by Daniel Romo

           Let’s say we’re seahorses. Let’s say our forgotten birthday candles
have melted into coral. Let’s say the coral is forgotten, too.
         Let’s say the water is repetition. It is high tide. We have washed ashore.
The children scoop us up with plastic shovels.
                       They drop us into half-filled buckets of sandy water
                               hoping to revive us.
Their mothers convince them to throw us back. Our bodies turn to foam.
                                                               We are already dead.
Let’s say we’re notorious bank robbers planning our heist from our hideout. 
                            Let’s say our masks are big yellow happy faces.
                            Let’s say we are bad men.
                            Our mothers have written us letters trying to convince us
                                                             to turn ourselves in.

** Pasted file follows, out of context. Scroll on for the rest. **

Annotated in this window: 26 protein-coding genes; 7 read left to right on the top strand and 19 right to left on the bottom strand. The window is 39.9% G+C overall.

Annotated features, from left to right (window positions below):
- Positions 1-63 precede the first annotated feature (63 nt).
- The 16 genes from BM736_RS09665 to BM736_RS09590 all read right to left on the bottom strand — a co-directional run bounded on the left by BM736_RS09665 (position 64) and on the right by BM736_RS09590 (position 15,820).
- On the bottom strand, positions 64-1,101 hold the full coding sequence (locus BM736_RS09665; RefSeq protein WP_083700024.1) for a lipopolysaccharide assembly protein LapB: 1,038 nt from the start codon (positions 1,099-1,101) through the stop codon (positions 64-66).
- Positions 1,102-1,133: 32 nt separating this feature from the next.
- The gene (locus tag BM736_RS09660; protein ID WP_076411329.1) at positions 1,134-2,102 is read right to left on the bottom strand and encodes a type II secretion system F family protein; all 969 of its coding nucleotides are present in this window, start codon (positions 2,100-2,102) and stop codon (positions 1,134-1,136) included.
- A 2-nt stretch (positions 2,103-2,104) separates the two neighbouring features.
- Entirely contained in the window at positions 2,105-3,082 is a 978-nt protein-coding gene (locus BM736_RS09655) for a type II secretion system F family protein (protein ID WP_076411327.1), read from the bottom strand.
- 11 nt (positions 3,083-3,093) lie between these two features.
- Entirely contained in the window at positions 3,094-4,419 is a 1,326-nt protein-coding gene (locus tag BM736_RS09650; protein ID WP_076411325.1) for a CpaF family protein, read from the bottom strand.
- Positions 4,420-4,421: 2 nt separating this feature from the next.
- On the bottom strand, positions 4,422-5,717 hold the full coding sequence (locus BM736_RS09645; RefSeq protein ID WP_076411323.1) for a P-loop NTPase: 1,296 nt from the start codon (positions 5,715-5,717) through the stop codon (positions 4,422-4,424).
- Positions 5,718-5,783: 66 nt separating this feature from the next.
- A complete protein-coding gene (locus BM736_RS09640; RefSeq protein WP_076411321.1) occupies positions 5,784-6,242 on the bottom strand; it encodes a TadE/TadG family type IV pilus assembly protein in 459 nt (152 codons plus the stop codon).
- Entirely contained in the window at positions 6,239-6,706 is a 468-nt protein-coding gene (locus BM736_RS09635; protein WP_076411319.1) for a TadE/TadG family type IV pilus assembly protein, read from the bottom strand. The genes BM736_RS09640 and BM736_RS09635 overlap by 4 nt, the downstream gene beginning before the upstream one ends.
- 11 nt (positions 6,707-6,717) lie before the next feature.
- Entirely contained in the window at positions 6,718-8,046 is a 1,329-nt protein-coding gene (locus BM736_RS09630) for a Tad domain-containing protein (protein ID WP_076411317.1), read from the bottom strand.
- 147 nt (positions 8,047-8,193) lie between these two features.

We rip them up and smile. We were always disobedient children.
                        Let’s say we’re cops who have been tipped off,
                        about to raid the hideout.
                        Let’s say our guns are loaded, and our laughs are loud.
  Let’s say we’re liars and none of this happened.
            Let’s say we were seahorses.
Let’s say our birthdays were never celebrated.
                       Let’s say we’ve crossed out those times in our lives.
  Let’s say we’re convenient rough drafts.    

…”Revision” appears in the Silver Birch Press release Romancing Gravity, a collection of poems by Daniel Romo, available at